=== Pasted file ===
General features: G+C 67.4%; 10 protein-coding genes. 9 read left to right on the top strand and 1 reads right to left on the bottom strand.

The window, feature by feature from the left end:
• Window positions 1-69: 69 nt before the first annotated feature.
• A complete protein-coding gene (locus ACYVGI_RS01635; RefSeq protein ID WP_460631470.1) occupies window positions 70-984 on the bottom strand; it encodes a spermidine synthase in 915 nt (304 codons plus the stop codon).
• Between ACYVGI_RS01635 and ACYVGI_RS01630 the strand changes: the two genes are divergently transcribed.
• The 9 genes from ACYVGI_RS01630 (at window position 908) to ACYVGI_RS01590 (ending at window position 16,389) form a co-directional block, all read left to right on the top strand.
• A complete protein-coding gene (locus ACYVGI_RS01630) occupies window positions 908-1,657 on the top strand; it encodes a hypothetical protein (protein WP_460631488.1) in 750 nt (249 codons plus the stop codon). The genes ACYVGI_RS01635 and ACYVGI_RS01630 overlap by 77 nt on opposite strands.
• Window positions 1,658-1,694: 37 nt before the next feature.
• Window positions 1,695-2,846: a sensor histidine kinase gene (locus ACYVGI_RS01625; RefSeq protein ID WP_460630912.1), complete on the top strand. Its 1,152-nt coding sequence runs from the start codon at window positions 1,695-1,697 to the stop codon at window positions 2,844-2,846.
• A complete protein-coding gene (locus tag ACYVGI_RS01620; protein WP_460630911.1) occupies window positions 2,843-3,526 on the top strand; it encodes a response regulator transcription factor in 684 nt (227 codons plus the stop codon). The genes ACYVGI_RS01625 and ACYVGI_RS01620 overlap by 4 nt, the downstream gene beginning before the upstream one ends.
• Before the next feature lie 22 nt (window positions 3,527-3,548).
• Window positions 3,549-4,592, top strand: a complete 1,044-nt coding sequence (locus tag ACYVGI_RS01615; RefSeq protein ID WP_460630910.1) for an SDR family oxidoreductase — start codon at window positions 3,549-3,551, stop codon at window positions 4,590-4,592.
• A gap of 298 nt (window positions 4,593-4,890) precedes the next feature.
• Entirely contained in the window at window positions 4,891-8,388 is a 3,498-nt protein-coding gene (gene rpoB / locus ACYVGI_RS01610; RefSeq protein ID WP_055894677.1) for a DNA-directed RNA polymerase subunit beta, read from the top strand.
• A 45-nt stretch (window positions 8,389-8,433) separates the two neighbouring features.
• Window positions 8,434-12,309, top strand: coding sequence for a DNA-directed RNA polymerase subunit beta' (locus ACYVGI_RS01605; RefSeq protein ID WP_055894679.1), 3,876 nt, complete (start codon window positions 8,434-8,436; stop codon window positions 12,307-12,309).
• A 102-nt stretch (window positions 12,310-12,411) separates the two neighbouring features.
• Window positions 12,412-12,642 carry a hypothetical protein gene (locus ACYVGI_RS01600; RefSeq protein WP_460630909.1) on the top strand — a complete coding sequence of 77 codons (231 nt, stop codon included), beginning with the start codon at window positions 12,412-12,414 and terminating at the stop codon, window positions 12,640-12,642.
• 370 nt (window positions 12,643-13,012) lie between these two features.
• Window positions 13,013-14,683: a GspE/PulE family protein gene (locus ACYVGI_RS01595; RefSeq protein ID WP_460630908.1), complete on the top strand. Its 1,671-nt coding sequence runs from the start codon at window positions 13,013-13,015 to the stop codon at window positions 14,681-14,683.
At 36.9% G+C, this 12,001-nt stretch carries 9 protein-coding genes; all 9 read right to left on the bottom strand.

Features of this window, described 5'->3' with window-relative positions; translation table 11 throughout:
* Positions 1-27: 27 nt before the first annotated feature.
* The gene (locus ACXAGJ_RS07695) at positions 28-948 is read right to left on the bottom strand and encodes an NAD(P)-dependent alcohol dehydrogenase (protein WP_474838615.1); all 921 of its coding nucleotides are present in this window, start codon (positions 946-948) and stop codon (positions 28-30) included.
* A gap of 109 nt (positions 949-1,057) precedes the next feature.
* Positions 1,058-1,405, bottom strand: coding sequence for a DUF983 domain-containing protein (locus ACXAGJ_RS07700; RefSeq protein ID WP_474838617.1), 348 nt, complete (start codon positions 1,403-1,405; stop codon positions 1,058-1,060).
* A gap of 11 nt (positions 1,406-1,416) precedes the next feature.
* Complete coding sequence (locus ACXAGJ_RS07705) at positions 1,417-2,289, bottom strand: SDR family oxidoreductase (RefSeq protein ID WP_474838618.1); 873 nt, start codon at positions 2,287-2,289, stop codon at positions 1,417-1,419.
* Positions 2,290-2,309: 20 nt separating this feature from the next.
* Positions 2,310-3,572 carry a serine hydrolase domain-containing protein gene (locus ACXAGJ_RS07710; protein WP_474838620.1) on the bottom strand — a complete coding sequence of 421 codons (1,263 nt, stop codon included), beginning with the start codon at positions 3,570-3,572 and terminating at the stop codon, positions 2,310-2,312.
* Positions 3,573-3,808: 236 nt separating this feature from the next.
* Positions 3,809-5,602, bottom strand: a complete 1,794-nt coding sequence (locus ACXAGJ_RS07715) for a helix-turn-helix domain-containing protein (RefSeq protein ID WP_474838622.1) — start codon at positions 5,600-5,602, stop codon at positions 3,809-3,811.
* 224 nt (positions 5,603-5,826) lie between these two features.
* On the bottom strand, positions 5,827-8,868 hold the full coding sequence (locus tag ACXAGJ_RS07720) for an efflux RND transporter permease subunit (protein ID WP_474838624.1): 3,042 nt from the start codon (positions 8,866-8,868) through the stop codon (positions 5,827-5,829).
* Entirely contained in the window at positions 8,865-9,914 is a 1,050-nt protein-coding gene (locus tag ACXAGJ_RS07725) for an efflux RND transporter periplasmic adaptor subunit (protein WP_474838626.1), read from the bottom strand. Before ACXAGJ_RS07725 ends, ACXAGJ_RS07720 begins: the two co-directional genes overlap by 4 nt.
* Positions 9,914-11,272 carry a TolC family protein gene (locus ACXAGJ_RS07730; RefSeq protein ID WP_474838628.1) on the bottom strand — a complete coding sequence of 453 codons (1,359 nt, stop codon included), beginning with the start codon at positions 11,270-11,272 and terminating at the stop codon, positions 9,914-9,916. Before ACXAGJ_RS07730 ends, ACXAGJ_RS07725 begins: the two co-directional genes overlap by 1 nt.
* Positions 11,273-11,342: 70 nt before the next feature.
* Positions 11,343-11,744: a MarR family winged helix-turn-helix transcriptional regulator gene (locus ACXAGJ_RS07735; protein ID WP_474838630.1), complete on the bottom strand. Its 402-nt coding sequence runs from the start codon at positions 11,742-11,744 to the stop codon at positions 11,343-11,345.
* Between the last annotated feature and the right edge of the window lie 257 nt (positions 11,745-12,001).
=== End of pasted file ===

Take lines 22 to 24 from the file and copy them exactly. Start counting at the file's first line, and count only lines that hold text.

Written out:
Features of this window, described 5'->3' with window-relative positions; translation table 11 throughout:
* Positions 1-27: 27 nt before the first annotated feature.
* The gene (locus ACXAGJ_RS07695) at positions 28-948 is read right to left on the bottom strand and encodes an NAD(P)-dependent alcohol dehydrogenase (protein WP_474838615.1); all 921 of its coding nucleotides are present in this window, start codon (positions 946-948) and stop codon (positions 28-30) included.